I was asked by a friend how to locate the free Caltrans DC Fast Charge stations in California. As in all things EV charging, PlugShare is your friend.
First, it’s important to note that there are more than 1,000 DCFC stations in California and more than 2,500 individual kiosks or dispensers.
Caltrans’ 30-30 program has installed only a limited number of stations, many with only one kiosk. There are four kiosks at the southbound I-5 station in Lebec and there are dual kiosks here in District 6 in the southern San Joaquin Valley.
The goal of the 30-30 program was to install stations at roadside rest areas and at district maintenance stations. As such, the number is limited relative to the commercial stations and the free stations offered by various auto dealers.
Some Caltrans’ stations are solar powered. Consequently, the batteries used for the station may be exhausted when you arrive to charge. The station’s power may be throttled as well. The Caltrans’ Camp Robert stations on northbound and southbound Hwy 101 are both limited to 30 kW.
Nevertheless, it’s useful to know how to find the Caltrans and other free chargers before you head out.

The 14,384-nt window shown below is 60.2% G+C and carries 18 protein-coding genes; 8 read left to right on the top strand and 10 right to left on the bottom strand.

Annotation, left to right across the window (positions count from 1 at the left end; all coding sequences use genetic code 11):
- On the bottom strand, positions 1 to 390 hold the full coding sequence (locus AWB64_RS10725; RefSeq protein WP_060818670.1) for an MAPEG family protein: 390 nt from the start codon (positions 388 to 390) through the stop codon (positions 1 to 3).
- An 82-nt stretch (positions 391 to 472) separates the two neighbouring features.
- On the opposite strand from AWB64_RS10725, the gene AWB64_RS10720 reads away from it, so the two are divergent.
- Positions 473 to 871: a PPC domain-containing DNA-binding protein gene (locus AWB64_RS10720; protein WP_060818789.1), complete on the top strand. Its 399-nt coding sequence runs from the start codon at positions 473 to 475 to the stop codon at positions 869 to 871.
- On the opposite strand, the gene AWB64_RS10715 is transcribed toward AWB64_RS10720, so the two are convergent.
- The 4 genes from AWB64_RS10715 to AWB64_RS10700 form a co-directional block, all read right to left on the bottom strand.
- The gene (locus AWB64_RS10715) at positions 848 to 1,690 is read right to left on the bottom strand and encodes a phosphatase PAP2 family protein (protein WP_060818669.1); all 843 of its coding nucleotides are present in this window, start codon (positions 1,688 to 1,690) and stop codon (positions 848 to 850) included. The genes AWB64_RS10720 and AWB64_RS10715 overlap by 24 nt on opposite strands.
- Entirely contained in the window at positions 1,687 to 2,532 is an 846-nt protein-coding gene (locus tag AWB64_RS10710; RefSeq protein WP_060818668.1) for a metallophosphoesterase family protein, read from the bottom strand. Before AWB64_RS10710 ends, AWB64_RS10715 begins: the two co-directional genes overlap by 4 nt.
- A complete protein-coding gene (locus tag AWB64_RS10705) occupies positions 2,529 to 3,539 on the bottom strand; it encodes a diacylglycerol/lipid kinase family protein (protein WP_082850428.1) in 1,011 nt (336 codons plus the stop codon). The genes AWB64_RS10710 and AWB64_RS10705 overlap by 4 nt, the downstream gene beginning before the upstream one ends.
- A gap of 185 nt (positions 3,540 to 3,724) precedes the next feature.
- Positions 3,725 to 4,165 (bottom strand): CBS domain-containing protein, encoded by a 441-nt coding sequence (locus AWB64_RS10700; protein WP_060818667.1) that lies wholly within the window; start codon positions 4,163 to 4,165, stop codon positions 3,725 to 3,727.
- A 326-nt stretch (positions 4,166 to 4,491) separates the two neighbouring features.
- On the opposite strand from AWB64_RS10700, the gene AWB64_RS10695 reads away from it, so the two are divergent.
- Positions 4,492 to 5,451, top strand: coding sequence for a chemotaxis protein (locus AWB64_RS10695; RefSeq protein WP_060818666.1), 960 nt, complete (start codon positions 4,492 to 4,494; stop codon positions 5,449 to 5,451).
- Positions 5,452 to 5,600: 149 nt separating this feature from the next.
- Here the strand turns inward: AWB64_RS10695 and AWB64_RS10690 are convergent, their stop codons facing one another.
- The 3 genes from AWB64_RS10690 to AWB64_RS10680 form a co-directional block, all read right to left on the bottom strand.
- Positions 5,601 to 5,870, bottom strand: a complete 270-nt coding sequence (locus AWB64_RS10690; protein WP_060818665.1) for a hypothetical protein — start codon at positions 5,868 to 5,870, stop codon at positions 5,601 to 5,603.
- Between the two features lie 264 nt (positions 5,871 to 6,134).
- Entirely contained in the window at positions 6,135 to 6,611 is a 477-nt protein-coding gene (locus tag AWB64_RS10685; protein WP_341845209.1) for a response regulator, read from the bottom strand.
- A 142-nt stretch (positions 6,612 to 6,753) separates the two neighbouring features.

Go to Plugshare.
Go to Filters.
Go to Location Filters, uncheck those that require payment. This will give you all the free stations, including those operated by Caltrans.
From the reviews I’ve read, Caltrans has been getting high marks from users for the reliability and convenience of their stations.
How long the stations will remain free is unknown. Caltrans was limited by regulations established by Congress and the Federal Highway Administration more than 50 years ago during the build out of the interstate highway system. These regulations, urged at the behest of the restaurant industry, could be changed by Congress when—or if—it revisits EV incentives as part of the infrastructure bills now moving, glacially, in Washington.